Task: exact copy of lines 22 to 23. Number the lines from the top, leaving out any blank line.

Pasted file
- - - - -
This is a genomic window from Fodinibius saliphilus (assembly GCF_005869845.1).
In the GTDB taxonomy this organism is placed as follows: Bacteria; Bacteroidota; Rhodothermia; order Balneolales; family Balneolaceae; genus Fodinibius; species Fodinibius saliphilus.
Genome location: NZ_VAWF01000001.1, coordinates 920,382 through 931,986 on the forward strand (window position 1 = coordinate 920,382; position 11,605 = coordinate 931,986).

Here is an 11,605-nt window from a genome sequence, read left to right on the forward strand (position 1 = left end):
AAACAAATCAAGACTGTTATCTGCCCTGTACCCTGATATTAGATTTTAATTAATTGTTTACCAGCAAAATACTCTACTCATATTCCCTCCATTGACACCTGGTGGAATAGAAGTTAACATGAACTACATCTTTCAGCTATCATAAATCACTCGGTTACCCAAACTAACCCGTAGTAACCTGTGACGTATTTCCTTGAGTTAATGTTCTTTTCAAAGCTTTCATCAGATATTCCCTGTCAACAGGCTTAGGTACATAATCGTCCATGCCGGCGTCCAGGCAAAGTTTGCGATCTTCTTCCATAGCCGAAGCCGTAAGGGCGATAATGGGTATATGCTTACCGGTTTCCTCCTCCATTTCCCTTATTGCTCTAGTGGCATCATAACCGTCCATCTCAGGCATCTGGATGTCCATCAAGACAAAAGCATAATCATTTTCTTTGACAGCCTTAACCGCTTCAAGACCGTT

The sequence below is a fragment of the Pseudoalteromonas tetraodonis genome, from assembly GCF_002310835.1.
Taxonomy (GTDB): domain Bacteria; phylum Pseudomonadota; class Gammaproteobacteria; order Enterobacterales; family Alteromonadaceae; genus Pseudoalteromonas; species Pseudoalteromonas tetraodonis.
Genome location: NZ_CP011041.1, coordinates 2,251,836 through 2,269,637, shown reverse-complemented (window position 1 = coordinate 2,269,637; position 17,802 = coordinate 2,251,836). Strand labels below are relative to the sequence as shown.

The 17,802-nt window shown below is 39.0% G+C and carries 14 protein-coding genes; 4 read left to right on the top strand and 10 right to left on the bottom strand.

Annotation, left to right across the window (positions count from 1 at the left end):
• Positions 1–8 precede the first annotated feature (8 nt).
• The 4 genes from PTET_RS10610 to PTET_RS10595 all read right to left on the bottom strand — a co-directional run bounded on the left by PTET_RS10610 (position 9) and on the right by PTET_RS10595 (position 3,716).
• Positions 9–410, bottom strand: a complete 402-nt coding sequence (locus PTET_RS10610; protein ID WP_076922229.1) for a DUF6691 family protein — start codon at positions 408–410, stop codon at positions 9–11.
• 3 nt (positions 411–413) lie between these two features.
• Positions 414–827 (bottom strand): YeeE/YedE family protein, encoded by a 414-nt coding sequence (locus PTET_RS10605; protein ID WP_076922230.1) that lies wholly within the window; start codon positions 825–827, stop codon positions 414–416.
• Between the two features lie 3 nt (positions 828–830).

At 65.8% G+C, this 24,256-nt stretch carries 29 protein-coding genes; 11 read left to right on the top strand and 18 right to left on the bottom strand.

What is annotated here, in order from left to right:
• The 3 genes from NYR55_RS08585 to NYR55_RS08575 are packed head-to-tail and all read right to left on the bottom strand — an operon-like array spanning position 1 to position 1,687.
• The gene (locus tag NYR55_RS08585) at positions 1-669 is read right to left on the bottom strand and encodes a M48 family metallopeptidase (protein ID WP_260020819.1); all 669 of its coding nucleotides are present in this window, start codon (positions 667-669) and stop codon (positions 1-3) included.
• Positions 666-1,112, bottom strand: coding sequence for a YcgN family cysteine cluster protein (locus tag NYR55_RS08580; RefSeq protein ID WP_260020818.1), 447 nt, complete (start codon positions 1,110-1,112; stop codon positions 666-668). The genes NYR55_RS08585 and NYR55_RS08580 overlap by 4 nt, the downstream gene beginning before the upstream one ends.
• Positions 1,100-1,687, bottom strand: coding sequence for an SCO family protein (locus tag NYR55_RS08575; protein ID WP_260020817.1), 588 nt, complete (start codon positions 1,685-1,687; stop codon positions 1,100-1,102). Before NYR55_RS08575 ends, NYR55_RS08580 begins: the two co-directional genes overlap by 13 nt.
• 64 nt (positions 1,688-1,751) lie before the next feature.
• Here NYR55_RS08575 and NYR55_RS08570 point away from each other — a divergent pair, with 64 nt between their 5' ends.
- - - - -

• Positions 1,100-1,687, bottom strand: coding sequence for an SCO family protein (locus tag NYR55_RS08575; protein ID WP_260020817.1), 588 nt, complete (start codon positions 1,685-1,687; stop codon positions 1,100-1,102). Before NYR55_RS08575 ends, NYR55_RS08580 begins: the two co-directional genes overlap by 13 nt.
• 64 nt (positions 1,688-1,751) lie before the next feature.